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Civil Society in Lebanon: The Implementation Trap

The term “civil society” generally refers to a variety of actors that are separate from the state. For this report, we adopt a broad definition of civil society, that considers it as the “realm that exists between the state, the market, and the individual” (Kingston, 2013:6). It hence encompasses formal and informal structures, community associations (jam’iyat ahlia) (Ben Nefissa, 2002: 12), non-governmental organisations, syndicates, cooperatives, faith based organisations, and trade unions, amongst others.

In Lebanon, civil society has played an important role throughout history and saw a significant rise during the Chehabist developmentalist era (1958-1964), with the creation of voluntary-run associations that sought to steer away from sectarian identities, while adopting broad development objectives. The Civil War period (1975-1990) witnessed a realignment of the modes of actions towards services and relief efforts. After the Civil War, the civil society sector continued expanding (Kingston, 2008: 1), with civil society organisations bolstering their modes of action to encompass human rights and advocacy efforts. Archives show that an average of 250 organisations was created per year in the early nineties, post civil war era (Karam Karam in Ben Nefissa, 2002: 58). Figures from Daleel Madani, suggest a peak in NGO creation after each of the – recurring – humanitarian crisis that the country witnesses. Hence, following the Israeli War on Lebanon in 2006 and the conflict in Syria in 2011, the associative sector saw a proliferation of new initiatives, campaigns, and organisations. An average of 50 registration requests to Daleel Madani’s Civil Society Directory are received on a monthly basis.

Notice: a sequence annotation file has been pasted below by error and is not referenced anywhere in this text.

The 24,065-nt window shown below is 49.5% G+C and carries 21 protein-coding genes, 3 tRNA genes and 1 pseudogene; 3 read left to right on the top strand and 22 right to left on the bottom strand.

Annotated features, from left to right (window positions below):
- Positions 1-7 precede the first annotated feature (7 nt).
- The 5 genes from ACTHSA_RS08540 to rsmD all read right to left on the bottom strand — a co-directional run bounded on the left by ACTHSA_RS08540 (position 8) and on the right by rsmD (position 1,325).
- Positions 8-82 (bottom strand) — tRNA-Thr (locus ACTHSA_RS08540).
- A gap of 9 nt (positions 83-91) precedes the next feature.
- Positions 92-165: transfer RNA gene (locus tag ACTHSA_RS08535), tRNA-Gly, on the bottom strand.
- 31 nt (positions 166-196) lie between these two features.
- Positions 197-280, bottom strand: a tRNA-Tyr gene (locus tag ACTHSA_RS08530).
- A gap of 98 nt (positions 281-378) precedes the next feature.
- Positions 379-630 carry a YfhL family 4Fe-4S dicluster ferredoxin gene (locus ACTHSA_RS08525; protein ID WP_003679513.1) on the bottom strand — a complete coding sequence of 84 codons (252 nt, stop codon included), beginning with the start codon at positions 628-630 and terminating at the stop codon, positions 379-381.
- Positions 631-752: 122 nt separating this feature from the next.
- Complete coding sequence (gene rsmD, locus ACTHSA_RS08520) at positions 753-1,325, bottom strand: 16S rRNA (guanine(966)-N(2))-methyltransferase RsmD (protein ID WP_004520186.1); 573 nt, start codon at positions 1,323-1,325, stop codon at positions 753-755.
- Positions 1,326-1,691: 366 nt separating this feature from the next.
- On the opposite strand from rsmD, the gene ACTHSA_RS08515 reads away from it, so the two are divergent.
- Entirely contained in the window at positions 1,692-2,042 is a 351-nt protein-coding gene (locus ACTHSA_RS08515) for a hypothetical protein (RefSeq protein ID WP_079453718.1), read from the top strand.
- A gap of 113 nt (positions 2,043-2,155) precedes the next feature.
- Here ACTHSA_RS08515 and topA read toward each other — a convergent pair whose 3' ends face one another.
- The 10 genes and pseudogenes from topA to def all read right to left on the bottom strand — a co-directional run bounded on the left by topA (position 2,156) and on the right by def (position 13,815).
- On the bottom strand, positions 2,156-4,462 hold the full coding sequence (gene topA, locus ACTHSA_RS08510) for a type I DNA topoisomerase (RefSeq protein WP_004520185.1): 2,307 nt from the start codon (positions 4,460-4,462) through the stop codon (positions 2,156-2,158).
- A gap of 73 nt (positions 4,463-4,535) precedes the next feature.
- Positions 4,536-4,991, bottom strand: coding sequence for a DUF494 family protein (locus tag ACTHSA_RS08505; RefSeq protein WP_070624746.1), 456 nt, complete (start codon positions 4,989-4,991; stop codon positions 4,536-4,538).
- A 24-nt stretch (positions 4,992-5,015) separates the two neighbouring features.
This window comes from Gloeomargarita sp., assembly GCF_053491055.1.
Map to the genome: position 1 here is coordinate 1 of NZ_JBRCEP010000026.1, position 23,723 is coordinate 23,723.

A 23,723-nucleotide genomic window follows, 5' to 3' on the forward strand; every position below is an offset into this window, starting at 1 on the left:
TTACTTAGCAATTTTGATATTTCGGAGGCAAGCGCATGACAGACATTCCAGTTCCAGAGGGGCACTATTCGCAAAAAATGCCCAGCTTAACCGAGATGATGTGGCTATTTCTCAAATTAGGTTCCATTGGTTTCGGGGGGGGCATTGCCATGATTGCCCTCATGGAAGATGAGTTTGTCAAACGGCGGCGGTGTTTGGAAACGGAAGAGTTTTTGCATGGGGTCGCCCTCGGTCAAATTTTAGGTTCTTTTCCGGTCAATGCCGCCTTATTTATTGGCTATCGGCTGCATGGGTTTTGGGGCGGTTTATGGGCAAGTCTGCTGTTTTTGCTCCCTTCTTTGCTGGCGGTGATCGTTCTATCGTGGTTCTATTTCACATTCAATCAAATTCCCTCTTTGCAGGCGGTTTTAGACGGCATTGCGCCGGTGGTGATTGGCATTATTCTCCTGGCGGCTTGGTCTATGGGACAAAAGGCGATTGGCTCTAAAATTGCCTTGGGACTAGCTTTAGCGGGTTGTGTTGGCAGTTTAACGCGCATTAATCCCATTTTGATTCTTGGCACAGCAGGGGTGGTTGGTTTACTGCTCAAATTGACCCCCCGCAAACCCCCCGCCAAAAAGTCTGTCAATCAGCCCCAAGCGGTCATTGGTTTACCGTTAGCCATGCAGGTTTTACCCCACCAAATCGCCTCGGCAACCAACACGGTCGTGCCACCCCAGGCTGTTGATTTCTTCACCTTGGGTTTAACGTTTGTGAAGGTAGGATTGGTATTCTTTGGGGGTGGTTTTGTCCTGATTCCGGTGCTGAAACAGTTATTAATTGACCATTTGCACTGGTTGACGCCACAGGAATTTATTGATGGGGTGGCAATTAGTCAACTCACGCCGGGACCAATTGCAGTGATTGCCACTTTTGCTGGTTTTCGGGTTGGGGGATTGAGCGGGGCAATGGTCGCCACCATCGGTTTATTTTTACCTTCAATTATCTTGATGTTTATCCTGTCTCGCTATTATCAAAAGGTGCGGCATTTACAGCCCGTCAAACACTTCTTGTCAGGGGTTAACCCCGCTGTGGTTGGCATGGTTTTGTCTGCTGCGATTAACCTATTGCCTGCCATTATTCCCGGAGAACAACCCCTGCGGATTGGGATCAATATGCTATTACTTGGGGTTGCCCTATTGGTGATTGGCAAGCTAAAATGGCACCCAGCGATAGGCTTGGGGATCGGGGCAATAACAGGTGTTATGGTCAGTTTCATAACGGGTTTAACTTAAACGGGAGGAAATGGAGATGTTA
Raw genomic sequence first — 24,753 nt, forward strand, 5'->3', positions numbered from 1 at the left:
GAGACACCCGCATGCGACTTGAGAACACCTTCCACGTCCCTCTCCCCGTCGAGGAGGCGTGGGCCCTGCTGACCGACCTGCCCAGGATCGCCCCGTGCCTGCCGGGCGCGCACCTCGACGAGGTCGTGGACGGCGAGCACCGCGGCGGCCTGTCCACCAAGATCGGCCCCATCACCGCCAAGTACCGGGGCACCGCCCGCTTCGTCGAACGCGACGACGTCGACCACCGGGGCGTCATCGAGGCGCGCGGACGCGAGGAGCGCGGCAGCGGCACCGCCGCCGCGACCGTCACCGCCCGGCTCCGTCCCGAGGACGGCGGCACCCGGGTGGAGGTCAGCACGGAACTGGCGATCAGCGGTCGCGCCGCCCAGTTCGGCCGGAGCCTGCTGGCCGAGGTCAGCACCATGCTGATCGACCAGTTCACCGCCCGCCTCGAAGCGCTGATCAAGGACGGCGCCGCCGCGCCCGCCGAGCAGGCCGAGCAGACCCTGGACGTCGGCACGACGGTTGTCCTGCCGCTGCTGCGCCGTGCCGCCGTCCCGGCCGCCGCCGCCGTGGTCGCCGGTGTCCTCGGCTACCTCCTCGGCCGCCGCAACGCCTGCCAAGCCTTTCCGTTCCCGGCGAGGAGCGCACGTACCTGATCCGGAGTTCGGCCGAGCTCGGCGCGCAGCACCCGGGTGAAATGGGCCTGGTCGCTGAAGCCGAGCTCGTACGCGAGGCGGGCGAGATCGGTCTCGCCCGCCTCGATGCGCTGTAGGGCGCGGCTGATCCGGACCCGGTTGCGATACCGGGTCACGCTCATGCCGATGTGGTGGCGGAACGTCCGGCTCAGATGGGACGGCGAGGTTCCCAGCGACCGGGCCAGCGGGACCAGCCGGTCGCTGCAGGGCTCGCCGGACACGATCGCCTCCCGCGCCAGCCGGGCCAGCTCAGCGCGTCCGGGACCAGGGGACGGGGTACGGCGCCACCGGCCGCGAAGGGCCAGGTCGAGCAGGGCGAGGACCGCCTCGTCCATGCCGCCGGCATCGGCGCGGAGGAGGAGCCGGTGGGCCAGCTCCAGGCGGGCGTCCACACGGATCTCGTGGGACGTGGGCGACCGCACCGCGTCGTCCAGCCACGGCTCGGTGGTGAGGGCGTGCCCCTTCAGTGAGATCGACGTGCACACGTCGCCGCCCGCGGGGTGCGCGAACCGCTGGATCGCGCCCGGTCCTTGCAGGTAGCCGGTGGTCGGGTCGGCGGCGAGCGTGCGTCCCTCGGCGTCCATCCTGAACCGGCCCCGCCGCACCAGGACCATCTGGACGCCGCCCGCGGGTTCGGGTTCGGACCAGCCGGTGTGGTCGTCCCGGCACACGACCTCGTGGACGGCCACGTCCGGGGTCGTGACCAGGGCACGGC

Lebanon is said to have the “most diverse and active civil society in the region” (Hawthorne, 2005: 89). However, and in a context of relative liberalism, social and policy change seems limited. This can lead to raise questions as to the effectiveness and impact of the sector. To what extent are the legal, political, and funding environments governing the work of these organisations enabling or constraining? Are civil society actors “trapped” in implementing roles, keeping them from efficiently addressing contextual needs and issues, and reaching their targeted populations, thus undermining their potential impact?... more

 (Civil Society Knowledge Center)

Malta Council for Science and Technology (MCST)
Magenta Consultoría
Global Thinkers Forum
Odessa Law Academy
Giolli Cooperativa
AlHayat Center
Futuro Digitale
Jordan River Foundation
Global Fund for Children
UN Habitat
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